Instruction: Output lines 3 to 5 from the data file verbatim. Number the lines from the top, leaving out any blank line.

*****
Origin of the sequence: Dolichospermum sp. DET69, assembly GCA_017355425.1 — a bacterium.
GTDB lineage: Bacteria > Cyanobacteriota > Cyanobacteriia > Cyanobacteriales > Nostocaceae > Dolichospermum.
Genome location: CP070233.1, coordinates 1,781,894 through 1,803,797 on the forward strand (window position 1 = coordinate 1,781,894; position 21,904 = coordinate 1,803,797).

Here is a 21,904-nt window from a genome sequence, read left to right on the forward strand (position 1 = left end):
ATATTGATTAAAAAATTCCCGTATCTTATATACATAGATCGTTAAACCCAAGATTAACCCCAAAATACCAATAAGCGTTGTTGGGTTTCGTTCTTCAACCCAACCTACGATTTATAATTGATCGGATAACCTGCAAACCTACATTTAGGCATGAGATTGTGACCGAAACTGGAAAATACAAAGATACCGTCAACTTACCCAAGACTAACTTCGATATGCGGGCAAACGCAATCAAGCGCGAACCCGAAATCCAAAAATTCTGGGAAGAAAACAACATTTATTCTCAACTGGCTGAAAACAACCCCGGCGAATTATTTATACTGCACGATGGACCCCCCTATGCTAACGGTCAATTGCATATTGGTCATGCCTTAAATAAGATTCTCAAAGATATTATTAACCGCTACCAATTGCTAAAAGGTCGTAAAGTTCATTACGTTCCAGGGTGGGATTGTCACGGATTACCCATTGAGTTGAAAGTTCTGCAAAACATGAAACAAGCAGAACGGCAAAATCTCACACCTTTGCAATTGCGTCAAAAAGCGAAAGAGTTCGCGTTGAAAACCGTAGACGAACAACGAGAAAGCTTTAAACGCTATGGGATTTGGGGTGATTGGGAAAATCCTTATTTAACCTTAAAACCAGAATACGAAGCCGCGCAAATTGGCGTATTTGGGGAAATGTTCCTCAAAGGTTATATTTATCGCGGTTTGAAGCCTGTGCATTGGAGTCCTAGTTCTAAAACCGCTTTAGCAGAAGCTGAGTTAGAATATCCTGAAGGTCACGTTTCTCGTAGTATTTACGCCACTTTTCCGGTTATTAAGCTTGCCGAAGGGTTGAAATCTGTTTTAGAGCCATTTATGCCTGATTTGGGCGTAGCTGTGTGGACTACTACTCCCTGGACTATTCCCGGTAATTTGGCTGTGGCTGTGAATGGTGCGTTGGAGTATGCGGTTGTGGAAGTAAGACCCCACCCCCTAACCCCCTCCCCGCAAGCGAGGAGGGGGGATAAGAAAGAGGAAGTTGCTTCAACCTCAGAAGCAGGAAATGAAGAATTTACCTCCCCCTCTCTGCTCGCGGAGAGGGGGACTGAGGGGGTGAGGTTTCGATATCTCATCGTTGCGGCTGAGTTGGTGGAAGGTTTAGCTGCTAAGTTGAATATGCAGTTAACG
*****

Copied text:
Genome location: CP070233.1, coordinates 1,781,894 through 1,803,797 on the forward strand (window position 1 = coordinate 1,781,894; position 21,904 = coordinate 1,803,797).

Here is a 21,904-nt window from a genome sequence, read left to right on the forward strand (position 1 = left end):
ATATTGATTAAAAAATTCCCGTATCTTATATACATAGATCGTTAAACCCAAGATTAACCCCAAAATACCAATAAGCGTTGTTGGGTTTCGTTCTTCAACCCAACCTACGATTTATAATTGATCGGATAACCTGCAAACCTACATTTAGGCATGAGATTGTGACCGAAACTGGAAAATACAAAGATACCGTCAACTTACCCAAGACTAACTTCGATATGCGGGCAAACGCAATCAAGCGCGAACCCGAAATCCAAAAATTCTGGGAAGAAAACAACATTTATTCTCAACTGGCTGAAAACAACCCCGGCGAATTATTTATACTGCACGATGGACCCCCCTATGCTAACGGTCAATTGCATATTGGTCATGCCTTAAATAAGATTCTCAAAGATATTATTAACCGCTACCAATTGCTAAAAGGTCGTAAAGTTCATTACGTTCCAGGGTGGGATTGTCACGGATTACCCATTGAGTTGAAAGTTCTGCAAAACATGAAACAAGCAGAACGGCAAAATCTCACACCTTTGCAATTGCGTCAAAAAGCGAAAGAGTTCGCGTTGAAAACCGTAGACGAACAACGAGAAAGCTTTAAACGCTATGGGATTTGGGGTGATTGGGAAAATCCTTATTTAACCTTAAAACCAGAATACGAAGCCGCGCAAATTGGCGTATTTGGGGAAATGTTCCTCAAAGGTTATATTTATCGCGGTTTGAAGCCTGTGCATTGGAGTCCTAGTTCTAAAACCGCTTTAGCAGAAGCTGAGTTAGAATATCCTGAAGGTCACGTTTCTCGTAGTATTTACGCCACTTTTCCGGTTATTAAGCTTGCCGAAGGGTTGAAATCTGTTTTAGAGCCATTTATGCCTGATTTGGGCGTAGCTGTGTGGACTACTACTCCCTGGACTATTCCCGGTAATTTGGCTGTGGCTGTGAATGGTGCGTTGGAGTATGCGGTTGTGGAAGTAAGACCCCACCCCCTAACCCCCTCCCCGCAAGCGAGGAGGGGGGATAAGAAAGAGGAAGTTGCTTCAACCTCAGAAGCAGGAAATGAAGAATTTACCTCCCCCTCTCTGCTCGCGGAGAGGGGGACTGAGGGGGTGAGGTTTCGATATCTCATCGTTGCGGCTGAGTTGGTGGAAGGTTTAGCTGCTAAGTTGAATATGCAGTTAACG